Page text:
Ecologic Studies of Japanese Encephalitis Virus in Japan

IX. Epidemiologic Correlations and Conclusions

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  • Department of Virus and Rickettsial Diseases, 406th Medical General Laboratory, U. S. Army, Japan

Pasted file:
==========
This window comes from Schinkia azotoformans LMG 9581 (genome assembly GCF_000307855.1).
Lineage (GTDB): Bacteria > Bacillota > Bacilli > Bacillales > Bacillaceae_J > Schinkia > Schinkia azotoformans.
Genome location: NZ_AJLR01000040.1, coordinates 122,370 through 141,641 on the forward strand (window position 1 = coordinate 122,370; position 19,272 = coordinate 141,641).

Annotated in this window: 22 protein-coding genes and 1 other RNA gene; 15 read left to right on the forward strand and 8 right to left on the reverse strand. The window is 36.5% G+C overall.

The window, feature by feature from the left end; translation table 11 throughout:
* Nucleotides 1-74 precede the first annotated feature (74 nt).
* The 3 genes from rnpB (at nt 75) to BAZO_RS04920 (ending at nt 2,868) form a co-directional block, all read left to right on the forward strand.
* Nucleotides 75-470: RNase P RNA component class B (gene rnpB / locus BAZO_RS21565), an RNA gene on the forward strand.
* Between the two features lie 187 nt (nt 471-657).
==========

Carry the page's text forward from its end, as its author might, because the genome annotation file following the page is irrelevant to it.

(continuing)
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Study of the ecology of Japanese encephalitis (JE) virus in several habitats near Tokyo between 1952 and 1955 established that infections of the vector mosquito, C. tritaeniorhynchus, the wild avian and porcine amplifying hosts, and the diseased host, man, were annual late summer phenomena. As the study progressed, it was postulated that infections of these hosts were ecologically related, for they occurred almost simultaneously (mosquitoes, birds and pigs) or after a 2-week interval (man) (Articles II, IV, VI and VII). Further, the titers and duration of viremia in laboratory infected birds were adequate to infect 47 to 93% of colonized C. tritaeniorhynchus and, after extrinsic incubation of 15 or more days, 43 to 92% of infected mosquitoes would transmit to birds and pigs. The quantitative dynamics of mosquito-bird-swine infections, and their epidemologic significance to human infections, however, required further study.